G-quadruplex structures (G4) arise in guanine-rich sequences and have a high potential for formation in the mitochondrial DNA (mtDNA) due to its strand specific biases in nucleotide content. Preliminary studies and prior published work suggest that G4s impact mitochondrial function, but the evidence remains largely indirect, obscuring the role of these fascinating structures in normal and pathological mitochondrial biology. This proposal will address this gap in knowledge by defining the specific regions of mtDNA that form G4 in the cell and the conditions that promote G4 emergence and stability. The proposal is significant because a fuller understanding of the regulation of mtDNA maintenance and expression may be important in future approaches to diverse pathologies including heritable mitochondrial diseases, metabolic syndromes and sporadic cancers. The proposal is innovative in its development of novel reagents to detect mitochondrial G4s and in its novel approach to the therapy of mitochondrial disorders. The overarching hypothesis is that physiological G4 formation within mtDNA is widespread and regulates mitochondrial transcription and replication. The first specific aim will employ an innovative tool, a mitochondrial-targeted intrabody that binds to G4 sequences, to probe for G4-interacting sequences in the mitochondrial matrix by chromatin immunoprecipitation (ChIP). The sequences of mtG4s will be identified and their relative abundance will be evaluated under a range of conditions. The conditions include basal, elevated and inhibited mitochondrial function, and under G4-activated or G4-inhibited conditions. The role of DNA unwinding enzymes will also be evaluated. The second specific aim will expand upon a recent observation that induced G4 formation, using G4 binding agents, selects against specific pathogenic mtDNA variants that enhance G4 formation. Such variants typically exist in a state known as heteroplasmy, where healthy mtDNA is also present and the ratio between pathogenic and wild type sequence determines penetrance and severity. We will use patient cell lines and patient-derived cybrid cells to evaluate the range of pathogenic variants that may be susceptible to this approach. We will also expand the identification of novel G4 binding compounds that discriminate between pathogenic and wild type alleles. Overall, these studies will contribute mechanistic evidence for specific G4 structure formation in different conditions, connect their formation to the regulation of mtDNA replication and transcription, as well as develop new tools and reagent to positively impact mtDNA content in certain heteroplasmic conditions.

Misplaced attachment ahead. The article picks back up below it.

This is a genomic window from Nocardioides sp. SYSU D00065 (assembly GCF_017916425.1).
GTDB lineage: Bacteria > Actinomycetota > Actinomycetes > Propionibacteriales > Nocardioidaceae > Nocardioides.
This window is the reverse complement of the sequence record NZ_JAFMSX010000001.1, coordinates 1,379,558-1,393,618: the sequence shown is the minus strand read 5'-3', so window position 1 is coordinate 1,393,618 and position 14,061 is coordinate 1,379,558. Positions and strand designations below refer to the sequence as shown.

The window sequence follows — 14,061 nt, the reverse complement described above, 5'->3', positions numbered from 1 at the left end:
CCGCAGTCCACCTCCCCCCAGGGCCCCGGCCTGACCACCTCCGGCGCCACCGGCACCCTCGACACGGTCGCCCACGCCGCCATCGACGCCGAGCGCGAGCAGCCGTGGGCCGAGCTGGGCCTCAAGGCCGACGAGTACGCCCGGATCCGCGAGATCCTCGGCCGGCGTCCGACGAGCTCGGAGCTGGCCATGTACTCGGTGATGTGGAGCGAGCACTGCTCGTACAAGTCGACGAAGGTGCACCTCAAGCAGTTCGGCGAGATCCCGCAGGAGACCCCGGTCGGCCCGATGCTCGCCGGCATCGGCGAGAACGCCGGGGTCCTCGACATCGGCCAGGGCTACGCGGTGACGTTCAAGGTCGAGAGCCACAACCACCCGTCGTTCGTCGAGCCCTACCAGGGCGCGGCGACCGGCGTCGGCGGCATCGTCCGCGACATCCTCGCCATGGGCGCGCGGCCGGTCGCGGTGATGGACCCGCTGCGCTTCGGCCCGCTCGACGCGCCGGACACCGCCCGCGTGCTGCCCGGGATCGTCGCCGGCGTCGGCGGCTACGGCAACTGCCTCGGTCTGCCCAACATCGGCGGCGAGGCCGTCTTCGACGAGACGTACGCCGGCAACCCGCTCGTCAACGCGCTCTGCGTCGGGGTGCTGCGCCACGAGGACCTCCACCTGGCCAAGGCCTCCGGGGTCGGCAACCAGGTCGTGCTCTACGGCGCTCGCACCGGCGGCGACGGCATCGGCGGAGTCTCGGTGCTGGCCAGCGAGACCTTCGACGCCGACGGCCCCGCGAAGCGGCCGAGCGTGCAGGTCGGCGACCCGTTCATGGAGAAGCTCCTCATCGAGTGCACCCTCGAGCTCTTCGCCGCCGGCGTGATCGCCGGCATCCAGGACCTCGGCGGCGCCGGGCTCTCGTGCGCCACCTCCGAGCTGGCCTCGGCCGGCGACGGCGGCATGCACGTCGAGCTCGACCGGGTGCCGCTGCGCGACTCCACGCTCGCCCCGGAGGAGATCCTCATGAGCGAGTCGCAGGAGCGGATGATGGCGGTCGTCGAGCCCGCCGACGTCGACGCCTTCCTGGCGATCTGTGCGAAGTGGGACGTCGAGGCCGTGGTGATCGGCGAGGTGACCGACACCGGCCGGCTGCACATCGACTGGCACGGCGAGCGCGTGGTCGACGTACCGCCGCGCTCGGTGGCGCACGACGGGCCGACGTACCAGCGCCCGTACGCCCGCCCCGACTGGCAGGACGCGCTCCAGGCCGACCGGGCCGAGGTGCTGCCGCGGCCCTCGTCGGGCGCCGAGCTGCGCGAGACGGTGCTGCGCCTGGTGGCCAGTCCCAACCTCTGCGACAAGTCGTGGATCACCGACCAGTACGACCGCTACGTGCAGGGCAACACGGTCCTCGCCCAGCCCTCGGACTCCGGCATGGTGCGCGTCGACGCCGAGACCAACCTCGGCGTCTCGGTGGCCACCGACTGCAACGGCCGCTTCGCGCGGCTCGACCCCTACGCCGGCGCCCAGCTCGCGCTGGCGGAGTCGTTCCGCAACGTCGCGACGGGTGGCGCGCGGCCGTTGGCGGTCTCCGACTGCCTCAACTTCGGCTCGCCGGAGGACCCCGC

The mitochondrial genome has been implicated as a paradigm for G-quadruplex structure formation, but the function of these structures in mitochondrial DNA is unknown. Our studies will establish the location, regulation, response and resolution of G-quadruplex structures the mitochondrial genome and will lay the groundwork for using sequence-specific formation of G-quadruplexes to treat disease.